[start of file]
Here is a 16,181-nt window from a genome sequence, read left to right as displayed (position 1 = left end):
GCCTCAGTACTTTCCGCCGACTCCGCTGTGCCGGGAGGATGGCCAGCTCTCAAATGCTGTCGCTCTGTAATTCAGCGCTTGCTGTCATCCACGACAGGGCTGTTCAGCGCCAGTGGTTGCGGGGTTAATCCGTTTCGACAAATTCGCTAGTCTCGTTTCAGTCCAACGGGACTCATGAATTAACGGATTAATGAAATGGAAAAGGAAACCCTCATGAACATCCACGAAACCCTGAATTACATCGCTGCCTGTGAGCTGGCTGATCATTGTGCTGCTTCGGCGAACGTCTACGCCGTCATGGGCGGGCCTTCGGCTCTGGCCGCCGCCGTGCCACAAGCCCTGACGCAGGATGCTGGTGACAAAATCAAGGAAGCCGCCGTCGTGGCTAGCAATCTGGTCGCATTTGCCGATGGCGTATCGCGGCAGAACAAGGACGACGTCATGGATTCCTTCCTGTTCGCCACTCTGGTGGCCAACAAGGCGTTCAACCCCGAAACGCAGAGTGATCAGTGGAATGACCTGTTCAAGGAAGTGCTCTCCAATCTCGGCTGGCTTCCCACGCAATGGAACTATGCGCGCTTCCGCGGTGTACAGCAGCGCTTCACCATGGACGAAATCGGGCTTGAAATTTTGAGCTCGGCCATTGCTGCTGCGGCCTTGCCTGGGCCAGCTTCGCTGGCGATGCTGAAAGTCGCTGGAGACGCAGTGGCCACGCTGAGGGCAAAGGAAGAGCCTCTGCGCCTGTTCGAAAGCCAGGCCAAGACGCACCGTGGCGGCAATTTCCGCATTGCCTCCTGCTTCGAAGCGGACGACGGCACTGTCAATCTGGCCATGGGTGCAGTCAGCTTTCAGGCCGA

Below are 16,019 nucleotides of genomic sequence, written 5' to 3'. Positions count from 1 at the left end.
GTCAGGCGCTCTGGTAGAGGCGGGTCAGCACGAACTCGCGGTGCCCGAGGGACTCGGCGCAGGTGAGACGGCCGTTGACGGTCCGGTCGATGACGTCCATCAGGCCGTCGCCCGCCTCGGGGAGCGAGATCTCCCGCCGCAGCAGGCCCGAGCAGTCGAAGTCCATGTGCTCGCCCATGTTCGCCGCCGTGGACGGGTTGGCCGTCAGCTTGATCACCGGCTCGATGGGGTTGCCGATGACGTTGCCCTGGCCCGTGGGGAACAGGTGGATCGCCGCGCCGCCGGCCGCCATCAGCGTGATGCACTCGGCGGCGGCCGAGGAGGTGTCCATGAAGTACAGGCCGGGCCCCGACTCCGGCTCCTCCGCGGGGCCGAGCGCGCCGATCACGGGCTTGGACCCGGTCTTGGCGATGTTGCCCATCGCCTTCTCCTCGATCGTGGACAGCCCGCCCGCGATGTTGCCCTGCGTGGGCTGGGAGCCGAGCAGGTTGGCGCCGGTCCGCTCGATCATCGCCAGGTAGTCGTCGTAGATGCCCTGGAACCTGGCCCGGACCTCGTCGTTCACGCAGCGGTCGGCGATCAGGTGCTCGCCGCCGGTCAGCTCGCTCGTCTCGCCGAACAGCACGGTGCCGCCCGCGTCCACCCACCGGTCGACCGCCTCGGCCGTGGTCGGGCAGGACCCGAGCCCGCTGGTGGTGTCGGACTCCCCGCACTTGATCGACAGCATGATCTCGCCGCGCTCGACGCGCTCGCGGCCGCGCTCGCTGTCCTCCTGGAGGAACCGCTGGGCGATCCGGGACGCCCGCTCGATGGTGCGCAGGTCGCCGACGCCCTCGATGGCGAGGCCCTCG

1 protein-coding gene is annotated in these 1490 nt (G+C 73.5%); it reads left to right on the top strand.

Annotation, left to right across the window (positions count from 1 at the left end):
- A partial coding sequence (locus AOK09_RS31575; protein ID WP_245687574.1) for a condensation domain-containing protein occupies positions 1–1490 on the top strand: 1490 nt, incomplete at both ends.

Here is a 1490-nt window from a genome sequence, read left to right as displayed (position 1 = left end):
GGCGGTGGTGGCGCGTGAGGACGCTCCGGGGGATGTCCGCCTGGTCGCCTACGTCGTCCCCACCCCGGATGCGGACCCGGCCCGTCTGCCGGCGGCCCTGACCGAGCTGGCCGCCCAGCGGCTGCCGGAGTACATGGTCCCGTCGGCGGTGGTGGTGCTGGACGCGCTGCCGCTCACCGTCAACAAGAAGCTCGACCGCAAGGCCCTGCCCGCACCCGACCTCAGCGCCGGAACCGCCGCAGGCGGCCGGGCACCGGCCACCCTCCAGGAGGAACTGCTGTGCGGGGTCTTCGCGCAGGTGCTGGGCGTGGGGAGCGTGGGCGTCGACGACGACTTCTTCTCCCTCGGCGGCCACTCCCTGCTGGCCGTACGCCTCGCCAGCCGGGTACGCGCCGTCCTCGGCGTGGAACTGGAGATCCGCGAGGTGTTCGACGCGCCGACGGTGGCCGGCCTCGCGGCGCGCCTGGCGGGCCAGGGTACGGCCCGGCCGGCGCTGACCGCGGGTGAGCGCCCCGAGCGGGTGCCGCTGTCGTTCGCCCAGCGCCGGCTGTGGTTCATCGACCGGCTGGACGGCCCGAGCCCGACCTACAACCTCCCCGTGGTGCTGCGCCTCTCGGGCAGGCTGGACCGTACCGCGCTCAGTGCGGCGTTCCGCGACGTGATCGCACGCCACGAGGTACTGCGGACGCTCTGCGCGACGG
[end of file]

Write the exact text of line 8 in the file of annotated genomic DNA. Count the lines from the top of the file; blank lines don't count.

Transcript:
Here is a 1490-nt window from a genome sequence, read left to right as displayed (position 1 = left end):